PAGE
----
int val;
        ListNode next;
        ListNode(int x) { val = x; }
        @Override
        public String toString() {
            return "" + this.val;
        }
    }

Since I am developing the solution on my Windows computer, I will have to implement the ListNode class. If you solve the problem using the online IDE provided by LeetCode, you will not have to implement this class. The class implementation IS NOT PART OF THE SOLUTION!

    /**
     * Delete this node from a singly-linked list.
     * 
     * Execution: O(n) - Space: O(1)
     * 
     * 41 / 41 test cases passed.
     * Status: Accepted
     * Runtime: 0 ms
     * Memory Usage: 38.3 MB
     */
    static public void deleteNode0(ListNode node) {
        
        // **** initialization ****
        ListNode p = node;

        // **** traverse the linked list - O(n) ****
        while (p != null) {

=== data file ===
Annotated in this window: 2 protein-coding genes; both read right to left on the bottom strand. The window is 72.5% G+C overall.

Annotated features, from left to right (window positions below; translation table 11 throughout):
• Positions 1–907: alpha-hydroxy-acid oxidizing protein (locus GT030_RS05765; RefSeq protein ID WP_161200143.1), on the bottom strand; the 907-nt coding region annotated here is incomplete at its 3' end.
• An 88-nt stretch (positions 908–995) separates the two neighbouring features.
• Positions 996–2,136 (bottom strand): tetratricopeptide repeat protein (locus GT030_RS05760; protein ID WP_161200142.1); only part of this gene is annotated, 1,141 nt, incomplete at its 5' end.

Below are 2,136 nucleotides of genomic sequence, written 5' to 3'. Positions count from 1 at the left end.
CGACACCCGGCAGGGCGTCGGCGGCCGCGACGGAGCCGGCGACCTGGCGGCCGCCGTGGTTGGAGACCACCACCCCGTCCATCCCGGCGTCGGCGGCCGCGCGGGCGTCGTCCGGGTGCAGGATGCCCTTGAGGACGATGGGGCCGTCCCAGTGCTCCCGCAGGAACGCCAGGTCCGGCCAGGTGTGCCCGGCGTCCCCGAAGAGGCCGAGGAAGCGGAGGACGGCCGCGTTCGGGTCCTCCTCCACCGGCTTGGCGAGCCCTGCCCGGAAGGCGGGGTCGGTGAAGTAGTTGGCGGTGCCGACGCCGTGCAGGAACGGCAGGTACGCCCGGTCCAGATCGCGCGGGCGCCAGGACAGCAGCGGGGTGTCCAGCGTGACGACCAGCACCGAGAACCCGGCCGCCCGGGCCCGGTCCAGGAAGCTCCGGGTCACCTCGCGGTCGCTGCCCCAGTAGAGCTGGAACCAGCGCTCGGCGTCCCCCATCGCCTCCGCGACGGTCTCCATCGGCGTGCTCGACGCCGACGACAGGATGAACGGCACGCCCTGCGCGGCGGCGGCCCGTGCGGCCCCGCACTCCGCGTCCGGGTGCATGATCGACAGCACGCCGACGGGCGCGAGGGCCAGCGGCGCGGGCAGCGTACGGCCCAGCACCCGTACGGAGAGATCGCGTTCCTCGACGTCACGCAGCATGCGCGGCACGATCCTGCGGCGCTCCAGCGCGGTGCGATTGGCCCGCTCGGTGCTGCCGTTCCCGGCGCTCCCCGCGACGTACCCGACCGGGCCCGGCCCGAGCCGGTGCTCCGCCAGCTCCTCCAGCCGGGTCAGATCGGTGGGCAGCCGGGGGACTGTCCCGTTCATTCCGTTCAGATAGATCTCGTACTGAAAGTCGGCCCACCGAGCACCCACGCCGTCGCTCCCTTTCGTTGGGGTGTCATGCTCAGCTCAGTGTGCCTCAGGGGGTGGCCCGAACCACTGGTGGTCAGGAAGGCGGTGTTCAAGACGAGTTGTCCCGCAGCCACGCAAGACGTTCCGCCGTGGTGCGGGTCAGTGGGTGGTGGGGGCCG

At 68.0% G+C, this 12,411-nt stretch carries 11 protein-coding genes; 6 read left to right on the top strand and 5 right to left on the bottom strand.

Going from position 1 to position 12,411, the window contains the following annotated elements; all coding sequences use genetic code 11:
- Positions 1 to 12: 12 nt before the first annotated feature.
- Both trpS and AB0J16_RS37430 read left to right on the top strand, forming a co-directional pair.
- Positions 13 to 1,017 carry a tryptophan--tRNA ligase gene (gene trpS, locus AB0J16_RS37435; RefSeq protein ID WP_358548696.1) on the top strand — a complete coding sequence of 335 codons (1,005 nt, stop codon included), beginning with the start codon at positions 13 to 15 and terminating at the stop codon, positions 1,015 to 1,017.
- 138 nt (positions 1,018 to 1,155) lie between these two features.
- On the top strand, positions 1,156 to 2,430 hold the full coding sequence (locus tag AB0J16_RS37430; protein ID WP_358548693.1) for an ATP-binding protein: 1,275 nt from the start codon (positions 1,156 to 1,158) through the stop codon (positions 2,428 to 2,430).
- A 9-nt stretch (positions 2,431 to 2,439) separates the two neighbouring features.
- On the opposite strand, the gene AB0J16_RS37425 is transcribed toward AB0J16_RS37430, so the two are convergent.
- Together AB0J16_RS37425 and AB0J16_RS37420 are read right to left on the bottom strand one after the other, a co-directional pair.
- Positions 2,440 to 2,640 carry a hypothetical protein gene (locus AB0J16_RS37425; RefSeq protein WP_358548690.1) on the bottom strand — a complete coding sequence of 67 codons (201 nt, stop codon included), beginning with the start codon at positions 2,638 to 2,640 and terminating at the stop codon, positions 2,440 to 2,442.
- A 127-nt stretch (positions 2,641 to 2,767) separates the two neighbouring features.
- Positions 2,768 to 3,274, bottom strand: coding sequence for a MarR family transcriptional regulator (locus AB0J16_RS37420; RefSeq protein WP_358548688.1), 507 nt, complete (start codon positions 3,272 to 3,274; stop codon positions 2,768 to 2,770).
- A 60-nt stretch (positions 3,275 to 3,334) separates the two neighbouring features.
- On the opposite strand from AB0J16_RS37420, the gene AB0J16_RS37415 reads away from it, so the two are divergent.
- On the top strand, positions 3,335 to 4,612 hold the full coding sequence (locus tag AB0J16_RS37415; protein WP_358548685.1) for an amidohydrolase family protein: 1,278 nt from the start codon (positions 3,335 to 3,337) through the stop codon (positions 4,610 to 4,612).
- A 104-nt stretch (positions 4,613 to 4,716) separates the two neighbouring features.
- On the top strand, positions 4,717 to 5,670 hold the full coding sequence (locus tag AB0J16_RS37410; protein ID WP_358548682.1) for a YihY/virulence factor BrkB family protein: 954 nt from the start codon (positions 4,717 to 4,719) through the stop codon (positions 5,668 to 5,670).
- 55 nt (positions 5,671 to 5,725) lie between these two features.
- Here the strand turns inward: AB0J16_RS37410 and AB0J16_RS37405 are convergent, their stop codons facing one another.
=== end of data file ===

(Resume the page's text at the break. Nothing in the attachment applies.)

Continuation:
// **** copy value from next node ****
            p.val = p.next.val;

            // **** terminate linked list ****
            if (p.next.next == null) p.next = null;

            // **** move to next node ****
            p = p.next;
        }
    }

The idea is to copy into the node that has to be deleted the contents of the next node. The process repeats until we reach the node before the tail. Such a node needs to be deleted. This is why the node to be deleted will not be the tail (check the constraints for this problem).

We create a reference / pointer `p` used to traverse the linked list starting with the node that needs to be deleted.

We enter a while loop. In the loop we start by copying the value from the next node to the current node. We check if the following (next) node is the tail of the linked list. If so we set the next node in the current node to null. We then update the value for `p` to continue traversing the linked list.